First of all, you should check if your provider provides access to newsgroups. Look at your provider’s homepage, and see if they offer a newsgroup server (the address often starts with news. or nntp.). Providers tend to hide information like this a little, so often it can be found easiest by searching their website for ‘usenet’ or ‘newsgroups’. If they do, you should try to find out if they also host binaries newsgroups, and if their retention-time is acceptable. If you can’t find this out from your provider’s homepage, it’s advised you move on by looking into external paid-for services as the ISP may give you a hard time if you call them about it (they used to be flexible about it). Paid-for services may cost a little monthly, but it’s absolutely worth it. They tend to have MUCH faster speeds and greater retention.
Here are a few examples of recommended newsgroup services:
- Newhosting — Has a retention period of 800+ days, cheap plans (anyone can afford these), unlimited downloads, unlimited speed, multiple connections, SSL encryption support.
- UseNetServer — Has a retention period of 800+ days, cheap plans (anyone can afford these), unlimited downloads, unlimited speed, multiple connections.
- Easynews — Has a retention period of 800+ days, cheap plans (anyone can afford these), unlimited downloads/speed, SSL support, and also has a nice web interface if you don’t want to go through all the trouble of setting up a news application.
Once you have sorted out if you will use your slower yet free ISP’s services (if offered), or a speedy/flashy paid-for service…you will end up with a server address and login that you will use to access newsgroups with.
Now it’s time to access it. For that, you need a newsreader. Outlook Express/Windows Mail/Windows Live Mail offers newsgroup access, but is very unsuitable for binary newsgroups. I strongly recommend you to use NewsBin Pro, NewsLeecher or Xnews (the first two are shareware, while Xnews is free). Newsbin Pro and Newsleecher are the best of the three where Xnews is limited but in this case “you get what you pay for”. Newsbin Pro (when bought) comes with upgrades for life which is nice. Personally I haven’t used Newsleecher in years so I won’t be covering it much in the instructions (you may want to visit their website for detailed how-to’s in accessing the features within it). Also, the directions explained here for these application may or may not be completely accurate since I might be using a different version that you are (and menu/option locations can sometimes move around).
Install the newsreader and start it up. First, you’ve got to create an account (server/identity in Xnews, and preferences/server options in Newsbin). Fill in the address/login of your usenet server at the appropriate place, and then fill in some (nick)name under which you want to post messages, and some bogus email address. Why that, you may ask? Well, a lot of spammers scan the newsgroups for email addresses, and you don’t want that. You can actually do several things, you can use a bogus email address or you can also use an email address of a free email service like hotmail or something, and you can also use a maimed version of your real email address, like for example myemail_AT_h0t(remove_this)mail.c0m, which can be figured out by a human but which can’t be understood by a spam bot which scans for email addresses. It’s up to you.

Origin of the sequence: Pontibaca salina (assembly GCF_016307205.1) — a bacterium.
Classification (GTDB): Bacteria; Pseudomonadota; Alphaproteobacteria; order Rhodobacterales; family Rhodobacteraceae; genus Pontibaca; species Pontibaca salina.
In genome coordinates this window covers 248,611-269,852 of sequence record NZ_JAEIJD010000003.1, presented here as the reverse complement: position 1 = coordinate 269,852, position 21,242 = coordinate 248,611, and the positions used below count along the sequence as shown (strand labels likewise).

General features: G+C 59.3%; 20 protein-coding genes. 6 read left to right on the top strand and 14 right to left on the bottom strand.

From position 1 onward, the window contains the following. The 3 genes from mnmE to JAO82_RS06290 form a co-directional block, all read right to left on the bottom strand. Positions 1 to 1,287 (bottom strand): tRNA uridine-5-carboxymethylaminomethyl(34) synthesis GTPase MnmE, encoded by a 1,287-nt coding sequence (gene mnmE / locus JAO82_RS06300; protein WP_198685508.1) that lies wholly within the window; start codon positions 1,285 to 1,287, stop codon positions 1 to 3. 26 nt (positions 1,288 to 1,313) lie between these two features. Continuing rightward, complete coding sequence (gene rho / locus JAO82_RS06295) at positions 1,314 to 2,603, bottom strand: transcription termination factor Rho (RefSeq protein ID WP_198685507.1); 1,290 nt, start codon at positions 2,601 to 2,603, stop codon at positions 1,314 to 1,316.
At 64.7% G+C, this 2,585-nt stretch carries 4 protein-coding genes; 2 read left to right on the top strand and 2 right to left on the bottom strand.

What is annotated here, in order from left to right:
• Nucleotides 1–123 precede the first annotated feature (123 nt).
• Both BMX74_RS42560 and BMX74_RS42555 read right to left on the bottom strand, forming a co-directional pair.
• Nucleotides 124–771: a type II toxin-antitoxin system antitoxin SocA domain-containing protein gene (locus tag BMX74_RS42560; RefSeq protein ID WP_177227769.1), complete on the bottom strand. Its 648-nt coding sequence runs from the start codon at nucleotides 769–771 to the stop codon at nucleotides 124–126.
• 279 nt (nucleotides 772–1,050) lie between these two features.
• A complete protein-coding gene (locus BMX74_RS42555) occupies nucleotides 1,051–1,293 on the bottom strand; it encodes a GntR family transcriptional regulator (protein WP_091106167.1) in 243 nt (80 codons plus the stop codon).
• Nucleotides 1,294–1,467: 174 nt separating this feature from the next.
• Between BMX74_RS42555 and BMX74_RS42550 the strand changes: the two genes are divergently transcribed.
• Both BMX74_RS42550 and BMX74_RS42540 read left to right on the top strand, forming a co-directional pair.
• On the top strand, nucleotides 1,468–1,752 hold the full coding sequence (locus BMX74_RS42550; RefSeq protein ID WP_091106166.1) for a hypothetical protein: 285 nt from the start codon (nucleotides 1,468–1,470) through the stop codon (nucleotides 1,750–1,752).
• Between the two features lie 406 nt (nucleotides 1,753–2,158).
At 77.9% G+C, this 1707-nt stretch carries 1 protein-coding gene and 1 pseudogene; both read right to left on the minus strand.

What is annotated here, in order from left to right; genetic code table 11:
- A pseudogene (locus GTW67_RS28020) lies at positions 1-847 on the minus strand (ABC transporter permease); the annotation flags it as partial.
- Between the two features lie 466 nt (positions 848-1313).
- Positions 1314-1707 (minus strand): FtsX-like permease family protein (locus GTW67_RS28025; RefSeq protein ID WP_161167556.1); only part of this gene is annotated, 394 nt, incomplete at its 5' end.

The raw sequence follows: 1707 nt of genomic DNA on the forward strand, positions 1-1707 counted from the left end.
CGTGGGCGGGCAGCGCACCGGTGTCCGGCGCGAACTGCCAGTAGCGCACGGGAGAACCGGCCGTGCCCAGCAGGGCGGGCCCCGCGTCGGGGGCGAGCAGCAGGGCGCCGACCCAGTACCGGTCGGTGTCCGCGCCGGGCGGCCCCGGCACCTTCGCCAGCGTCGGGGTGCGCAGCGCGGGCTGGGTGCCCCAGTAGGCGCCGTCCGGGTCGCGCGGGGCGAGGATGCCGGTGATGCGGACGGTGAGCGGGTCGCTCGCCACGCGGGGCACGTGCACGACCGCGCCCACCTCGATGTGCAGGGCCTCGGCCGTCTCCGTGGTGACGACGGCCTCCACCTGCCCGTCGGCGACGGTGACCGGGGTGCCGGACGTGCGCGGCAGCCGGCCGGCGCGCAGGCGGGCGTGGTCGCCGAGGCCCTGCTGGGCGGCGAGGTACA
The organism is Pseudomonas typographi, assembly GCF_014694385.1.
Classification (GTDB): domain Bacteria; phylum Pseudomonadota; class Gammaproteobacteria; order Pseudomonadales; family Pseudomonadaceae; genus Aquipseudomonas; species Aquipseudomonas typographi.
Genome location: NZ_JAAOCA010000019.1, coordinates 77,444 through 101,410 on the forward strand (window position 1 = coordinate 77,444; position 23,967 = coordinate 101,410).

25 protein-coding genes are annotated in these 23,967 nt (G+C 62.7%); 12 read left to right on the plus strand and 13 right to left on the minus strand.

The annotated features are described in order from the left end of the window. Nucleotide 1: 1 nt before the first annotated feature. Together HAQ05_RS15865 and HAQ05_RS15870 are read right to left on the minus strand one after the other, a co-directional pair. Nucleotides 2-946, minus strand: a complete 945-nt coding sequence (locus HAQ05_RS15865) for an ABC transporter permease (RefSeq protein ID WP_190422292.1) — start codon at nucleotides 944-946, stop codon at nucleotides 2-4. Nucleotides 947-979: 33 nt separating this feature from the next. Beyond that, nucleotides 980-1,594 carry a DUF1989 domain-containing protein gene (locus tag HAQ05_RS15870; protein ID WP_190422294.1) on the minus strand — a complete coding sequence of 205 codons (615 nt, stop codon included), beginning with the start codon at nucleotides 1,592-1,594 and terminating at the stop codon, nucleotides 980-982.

Now you have to ‘subscribe’ yourself to some of the newsgroups, meaning you’ll have to decide which newsgroups you want to read. Usually a client offers to download a list of all newsgroups from your server. This can take quite a while since there are an awful lot of newsgroups, but when that’s done you can easily search through them and look for newsgroups which suit you. Good newsreaders (like the ones we discussed) also offer the possibility to manually add newsgroups without downloading the whole list, this is useful if you already know the newsgroups you want to subscribe to. I have also heard of occasions when a group which didn’t appear in the list could still be accessed when you added it manually, so that’s perhaps also worth a try if you can’t find the anime newsgroups. In Xnews, the group overview is shown when you select a server (right-click on it for options, amongst others manual add), and in Newsbin the group options dialog can be found in the preferences menu.
The names of newsgroups consists out of a few keywords, seperated by dots. They are typically ordered in a hiarchy… A few examples:
comp.sys.* – contains newsgroups about several computer systems (for example comp.sys.msx)
alt.* – contains newsgroups on the most varying number of subjects
alt.binaries.* – contains all newsgroups in which binaries can be posted
Take a look at groups.google.com for a good overview of all non-binaries newsgroups (and also a very good newsgroup search engine and archive).
Anyways, the newsgroups we are interested in are
And perhaps also
Please note that when people are talking about a certain newsgroup, their names are often shortened like this: abma, abma.repost (or abmar), abma.d, etc. And here abma is obviously short for alt.binaries.multimedia.anime.
The first two are more or less the same, a lot of messages posted to abma are also posted to aba, and vice versa, but there are always some messages which are posted to only one of those, so it’s still wise to read both of them. Abma is the most active of the two. The repost group carries files which have already been posted before, and are reposted because some people didn’t get them right, or for the new users who have joined the usenet anime community since then.